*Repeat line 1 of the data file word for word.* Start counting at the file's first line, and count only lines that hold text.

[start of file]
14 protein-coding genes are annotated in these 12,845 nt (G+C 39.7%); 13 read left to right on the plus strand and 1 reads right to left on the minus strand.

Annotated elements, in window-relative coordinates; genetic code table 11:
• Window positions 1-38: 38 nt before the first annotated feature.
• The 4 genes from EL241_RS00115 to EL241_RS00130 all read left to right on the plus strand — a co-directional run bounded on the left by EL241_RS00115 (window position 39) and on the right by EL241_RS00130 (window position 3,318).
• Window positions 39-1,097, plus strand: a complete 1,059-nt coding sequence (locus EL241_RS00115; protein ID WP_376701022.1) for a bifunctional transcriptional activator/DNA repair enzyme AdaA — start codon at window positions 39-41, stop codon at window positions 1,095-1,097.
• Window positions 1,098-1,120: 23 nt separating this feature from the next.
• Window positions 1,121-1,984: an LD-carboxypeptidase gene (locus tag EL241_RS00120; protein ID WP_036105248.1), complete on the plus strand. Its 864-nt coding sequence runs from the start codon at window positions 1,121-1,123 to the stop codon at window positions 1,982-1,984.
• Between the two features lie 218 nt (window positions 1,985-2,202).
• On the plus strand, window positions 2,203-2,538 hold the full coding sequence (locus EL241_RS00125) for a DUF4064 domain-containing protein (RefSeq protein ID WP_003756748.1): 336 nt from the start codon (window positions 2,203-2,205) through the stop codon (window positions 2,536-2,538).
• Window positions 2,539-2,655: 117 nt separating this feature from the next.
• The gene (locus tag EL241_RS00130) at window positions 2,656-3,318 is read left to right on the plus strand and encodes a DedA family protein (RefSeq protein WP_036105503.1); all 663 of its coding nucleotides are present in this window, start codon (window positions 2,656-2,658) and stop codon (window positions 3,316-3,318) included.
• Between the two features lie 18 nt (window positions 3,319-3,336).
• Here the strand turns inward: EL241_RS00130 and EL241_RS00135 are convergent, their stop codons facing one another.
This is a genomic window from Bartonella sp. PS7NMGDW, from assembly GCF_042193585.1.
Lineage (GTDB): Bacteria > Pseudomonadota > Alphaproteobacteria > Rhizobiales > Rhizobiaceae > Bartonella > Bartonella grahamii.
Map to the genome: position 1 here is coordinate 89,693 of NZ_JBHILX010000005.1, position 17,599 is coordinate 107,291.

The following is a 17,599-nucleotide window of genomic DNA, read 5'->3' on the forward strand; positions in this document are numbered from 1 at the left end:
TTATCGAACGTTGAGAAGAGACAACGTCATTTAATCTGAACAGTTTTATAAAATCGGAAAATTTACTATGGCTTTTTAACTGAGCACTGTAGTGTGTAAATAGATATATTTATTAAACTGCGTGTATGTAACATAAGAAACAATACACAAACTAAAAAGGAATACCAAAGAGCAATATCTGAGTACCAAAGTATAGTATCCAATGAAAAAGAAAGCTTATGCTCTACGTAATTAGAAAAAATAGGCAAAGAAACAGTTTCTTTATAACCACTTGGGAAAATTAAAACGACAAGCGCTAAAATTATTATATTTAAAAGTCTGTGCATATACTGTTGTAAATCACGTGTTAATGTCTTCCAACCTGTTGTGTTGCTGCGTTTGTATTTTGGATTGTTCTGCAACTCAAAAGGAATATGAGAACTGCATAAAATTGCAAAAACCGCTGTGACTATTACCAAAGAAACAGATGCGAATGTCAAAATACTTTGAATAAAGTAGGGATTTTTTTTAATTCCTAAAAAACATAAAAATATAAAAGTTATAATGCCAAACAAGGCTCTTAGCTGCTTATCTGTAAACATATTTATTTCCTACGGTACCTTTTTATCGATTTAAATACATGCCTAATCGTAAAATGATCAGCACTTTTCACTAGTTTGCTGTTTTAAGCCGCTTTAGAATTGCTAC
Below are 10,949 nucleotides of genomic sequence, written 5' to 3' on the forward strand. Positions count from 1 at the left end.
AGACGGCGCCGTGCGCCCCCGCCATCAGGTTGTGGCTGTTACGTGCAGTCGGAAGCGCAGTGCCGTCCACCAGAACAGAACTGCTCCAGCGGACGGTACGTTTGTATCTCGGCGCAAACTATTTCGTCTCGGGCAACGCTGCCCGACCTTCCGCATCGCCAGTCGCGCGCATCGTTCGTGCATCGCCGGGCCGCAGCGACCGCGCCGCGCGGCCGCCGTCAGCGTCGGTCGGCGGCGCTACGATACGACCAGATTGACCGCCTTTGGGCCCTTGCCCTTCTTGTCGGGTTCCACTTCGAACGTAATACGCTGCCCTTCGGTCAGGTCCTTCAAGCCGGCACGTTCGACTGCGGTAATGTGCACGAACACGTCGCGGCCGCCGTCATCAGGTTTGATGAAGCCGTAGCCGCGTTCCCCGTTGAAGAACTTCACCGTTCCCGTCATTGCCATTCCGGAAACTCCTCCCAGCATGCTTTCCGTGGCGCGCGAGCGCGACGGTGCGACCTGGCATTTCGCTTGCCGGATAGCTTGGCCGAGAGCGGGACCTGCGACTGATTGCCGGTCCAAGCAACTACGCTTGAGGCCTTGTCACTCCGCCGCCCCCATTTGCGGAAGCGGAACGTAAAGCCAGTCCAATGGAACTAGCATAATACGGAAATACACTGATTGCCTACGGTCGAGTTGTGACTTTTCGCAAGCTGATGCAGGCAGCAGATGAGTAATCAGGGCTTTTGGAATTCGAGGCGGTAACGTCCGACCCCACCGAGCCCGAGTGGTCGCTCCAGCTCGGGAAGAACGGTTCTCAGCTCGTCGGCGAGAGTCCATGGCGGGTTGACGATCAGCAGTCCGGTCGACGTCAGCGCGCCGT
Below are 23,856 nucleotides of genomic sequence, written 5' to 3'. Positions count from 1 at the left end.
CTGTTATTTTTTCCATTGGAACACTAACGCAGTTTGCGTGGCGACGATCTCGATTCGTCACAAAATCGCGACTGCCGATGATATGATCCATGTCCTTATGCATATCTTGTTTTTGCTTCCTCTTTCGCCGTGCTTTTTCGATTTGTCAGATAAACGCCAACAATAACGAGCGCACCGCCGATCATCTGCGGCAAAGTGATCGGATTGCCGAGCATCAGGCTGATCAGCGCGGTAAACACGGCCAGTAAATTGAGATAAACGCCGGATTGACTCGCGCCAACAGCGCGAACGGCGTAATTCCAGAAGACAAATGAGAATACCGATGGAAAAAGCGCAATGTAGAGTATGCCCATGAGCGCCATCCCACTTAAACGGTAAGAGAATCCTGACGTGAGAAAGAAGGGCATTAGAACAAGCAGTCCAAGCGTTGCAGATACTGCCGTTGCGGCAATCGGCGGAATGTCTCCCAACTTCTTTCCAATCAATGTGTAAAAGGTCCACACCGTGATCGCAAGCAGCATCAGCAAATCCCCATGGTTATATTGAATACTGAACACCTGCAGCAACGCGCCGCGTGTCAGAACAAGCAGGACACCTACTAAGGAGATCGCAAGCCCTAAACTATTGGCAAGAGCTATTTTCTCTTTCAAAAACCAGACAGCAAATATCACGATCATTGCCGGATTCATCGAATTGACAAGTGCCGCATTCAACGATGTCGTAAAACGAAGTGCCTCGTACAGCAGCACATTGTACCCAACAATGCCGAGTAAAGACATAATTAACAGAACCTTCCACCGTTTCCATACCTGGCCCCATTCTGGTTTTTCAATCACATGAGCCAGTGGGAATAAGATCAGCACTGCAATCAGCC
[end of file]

14 protein-coding genes are annotated in these 12,845 nt (G+C 39.7%); 13 read left to right on the plus strand and 1 reads right to left on the minus strand.